Staff at Bourke Street Health Service (BSHS) have been left "angry and upset" by a decision to close a unit sooner than expected.
The announcement abruptly ended 105 years of in-patient care at the facility, formerly known as Bourke Street Health Service.
NSW Nurses and Midwives' Association southern region organiser Pippa Watts said staff were told in a meeting with management on Thursday that the 12-bed Marian Unit would close that day rather than the scheduled November 25 move.
It sparked a flurry of organisation to transfer up to eight patients to the Sub Acute Rehabilitation Unit at Goulburn Base Hospital and other facilities. This transition was to occur next week but Mrs Watts said the sudden announcement upset staff.
"It is quite an emotionally charged time because a lot have worked there for so long," she said.
"They've loved working there, the building, the atmosphere and the camaraderie...This is gut wrenching for the staff and community."
Ms Watts questioned why staff couldn't have been given the expected extra week, given their strong attachments.
The Southern NSW Health District has not yet responded to The Post's questions, posed on Friday, surrounding the closure. However it's understood that clinical considerations are a factor.
Mrs Watts said the Association had not been given a reason. Goulburn Health Services manager Brian Bonham broke the news in a lunchtime meeting. The facility's nurse unit manager was then charged with telling staff and organising patients.
Mrs Watts said nursing personnel rostered for the evening and over the next week also had to be advised that their time at Bourke Street was finished.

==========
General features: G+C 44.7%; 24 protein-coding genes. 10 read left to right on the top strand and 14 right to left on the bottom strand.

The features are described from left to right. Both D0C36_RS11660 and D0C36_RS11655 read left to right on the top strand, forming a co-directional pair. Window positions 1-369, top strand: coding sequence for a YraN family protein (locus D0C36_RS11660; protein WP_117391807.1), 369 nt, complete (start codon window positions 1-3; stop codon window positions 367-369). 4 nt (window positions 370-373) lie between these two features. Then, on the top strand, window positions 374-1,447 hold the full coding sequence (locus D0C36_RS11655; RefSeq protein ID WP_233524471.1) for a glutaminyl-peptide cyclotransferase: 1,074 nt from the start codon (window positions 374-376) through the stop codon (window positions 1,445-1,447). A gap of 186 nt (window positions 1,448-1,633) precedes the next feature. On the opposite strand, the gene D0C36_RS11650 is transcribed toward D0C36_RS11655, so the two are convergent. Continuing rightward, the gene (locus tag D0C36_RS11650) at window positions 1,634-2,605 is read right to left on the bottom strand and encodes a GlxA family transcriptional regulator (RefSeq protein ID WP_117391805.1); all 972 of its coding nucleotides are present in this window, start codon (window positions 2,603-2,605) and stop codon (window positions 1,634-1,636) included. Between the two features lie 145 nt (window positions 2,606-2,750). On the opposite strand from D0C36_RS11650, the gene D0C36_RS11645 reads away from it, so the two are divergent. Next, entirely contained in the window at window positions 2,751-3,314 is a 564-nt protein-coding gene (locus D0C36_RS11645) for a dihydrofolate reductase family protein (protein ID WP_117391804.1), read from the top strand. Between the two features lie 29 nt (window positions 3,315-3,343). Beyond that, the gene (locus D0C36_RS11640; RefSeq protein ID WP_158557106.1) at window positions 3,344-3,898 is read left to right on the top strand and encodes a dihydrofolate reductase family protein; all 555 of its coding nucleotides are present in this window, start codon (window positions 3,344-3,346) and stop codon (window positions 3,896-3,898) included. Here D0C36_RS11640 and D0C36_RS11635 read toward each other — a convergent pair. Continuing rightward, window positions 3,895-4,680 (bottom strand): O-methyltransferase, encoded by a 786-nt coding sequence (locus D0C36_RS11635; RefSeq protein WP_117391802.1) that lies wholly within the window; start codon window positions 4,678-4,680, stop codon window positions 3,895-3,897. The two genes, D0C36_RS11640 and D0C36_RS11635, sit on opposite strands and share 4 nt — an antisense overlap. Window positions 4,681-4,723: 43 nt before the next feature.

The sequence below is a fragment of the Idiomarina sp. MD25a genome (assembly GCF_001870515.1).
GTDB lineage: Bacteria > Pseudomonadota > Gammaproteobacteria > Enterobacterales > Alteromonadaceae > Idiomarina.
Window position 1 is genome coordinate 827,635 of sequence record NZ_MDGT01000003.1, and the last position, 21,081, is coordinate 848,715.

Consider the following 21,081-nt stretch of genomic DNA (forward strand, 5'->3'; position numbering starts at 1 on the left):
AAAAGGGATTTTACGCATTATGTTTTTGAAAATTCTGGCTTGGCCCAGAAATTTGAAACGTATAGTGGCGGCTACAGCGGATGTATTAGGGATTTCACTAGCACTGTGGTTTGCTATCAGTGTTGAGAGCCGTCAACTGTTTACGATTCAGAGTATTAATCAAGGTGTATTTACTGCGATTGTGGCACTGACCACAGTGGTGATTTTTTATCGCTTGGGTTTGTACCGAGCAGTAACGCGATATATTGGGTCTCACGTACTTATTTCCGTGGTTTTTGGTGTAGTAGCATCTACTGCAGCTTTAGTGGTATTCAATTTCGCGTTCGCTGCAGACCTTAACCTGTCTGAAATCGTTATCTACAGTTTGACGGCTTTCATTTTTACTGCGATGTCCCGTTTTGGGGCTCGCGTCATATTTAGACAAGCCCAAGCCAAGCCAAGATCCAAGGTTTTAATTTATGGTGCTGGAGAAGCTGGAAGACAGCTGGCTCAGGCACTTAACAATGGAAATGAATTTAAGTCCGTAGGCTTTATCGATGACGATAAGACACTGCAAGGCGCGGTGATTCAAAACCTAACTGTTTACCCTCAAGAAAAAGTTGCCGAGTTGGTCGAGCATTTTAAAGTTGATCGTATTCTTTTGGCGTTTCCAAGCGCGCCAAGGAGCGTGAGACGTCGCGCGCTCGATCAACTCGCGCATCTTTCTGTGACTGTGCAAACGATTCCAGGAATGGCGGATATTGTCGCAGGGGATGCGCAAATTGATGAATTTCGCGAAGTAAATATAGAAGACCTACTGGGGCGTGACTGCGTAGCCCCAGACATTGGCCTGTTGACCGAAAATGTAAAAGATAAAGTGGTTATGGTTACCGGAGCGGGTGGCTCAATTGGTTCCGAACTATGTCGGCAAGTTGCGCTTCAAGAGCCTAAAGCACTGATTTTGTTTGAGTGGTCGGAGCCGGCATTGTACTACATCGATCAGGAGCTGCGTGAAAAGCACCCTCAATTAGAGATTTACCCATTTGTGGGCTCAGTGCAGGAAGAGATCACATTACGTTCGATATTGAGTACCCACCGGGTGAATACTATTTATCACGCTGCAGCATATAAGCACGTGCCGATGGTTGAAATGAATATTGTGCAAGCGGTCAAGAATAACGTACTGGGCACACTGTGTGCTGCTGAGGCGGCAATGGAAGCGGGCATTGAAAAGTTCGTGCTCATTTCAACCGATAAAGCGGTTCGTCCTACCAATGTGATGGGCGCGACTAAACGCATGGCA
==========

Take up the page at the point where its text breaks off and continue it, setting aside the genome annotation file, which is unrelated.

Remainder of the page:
Doloros Ryan's father, George (known as Peter) Solomons, of Gunning, was the last patient to leave the facility. It marked the end of more than a century of in-patient care at Bourke Street, formerly known as Saint John of God Hospital.
Mrs Ryan said the care was "brilliant" and she felt deeply for the staff who were emotionally affected by the decision.
"They performed so brilliantly under the sudden stress of relocating patients and sorting out everything," she said.
"It was a big shock. They were heartbroken because some had been there 10, 20 and up to 40 years. I was amazed at what they did in three hours at such short notice. I take my hat off to them.
"...I think the way (senior) management handled it was disgusting. They had one week to do things in an orderly way so that patients and staff weren't put under such stress. Everyone was working towards that but then they dropped this bombshell."
Her father, who was admitted one week ago for pain management, was to be transferred to Yass Hospital. However as he was due for release on Friday, the family convinced authorities to allow him to go home while he awaited aged care placement.
Meantime, Mrs Watts said most of the 30 BSHS staff were taking up positions at Goulburn Base Hospital but some had opted to leave for other positions or retire.
She told The Post that while transition of services to the upgraded Base Hospital had always been planned, in the end "it was not well executed."
Other services will remain at BSHS for now. These are the oncology unit, transitional aged care program, the brain injury unit, the Aged Care and Assessment Team, Rural Assistance Scheme and a counselling service.
Do you have something to say about this issue? Send a letter to the editor. Click here for the Goulburn Post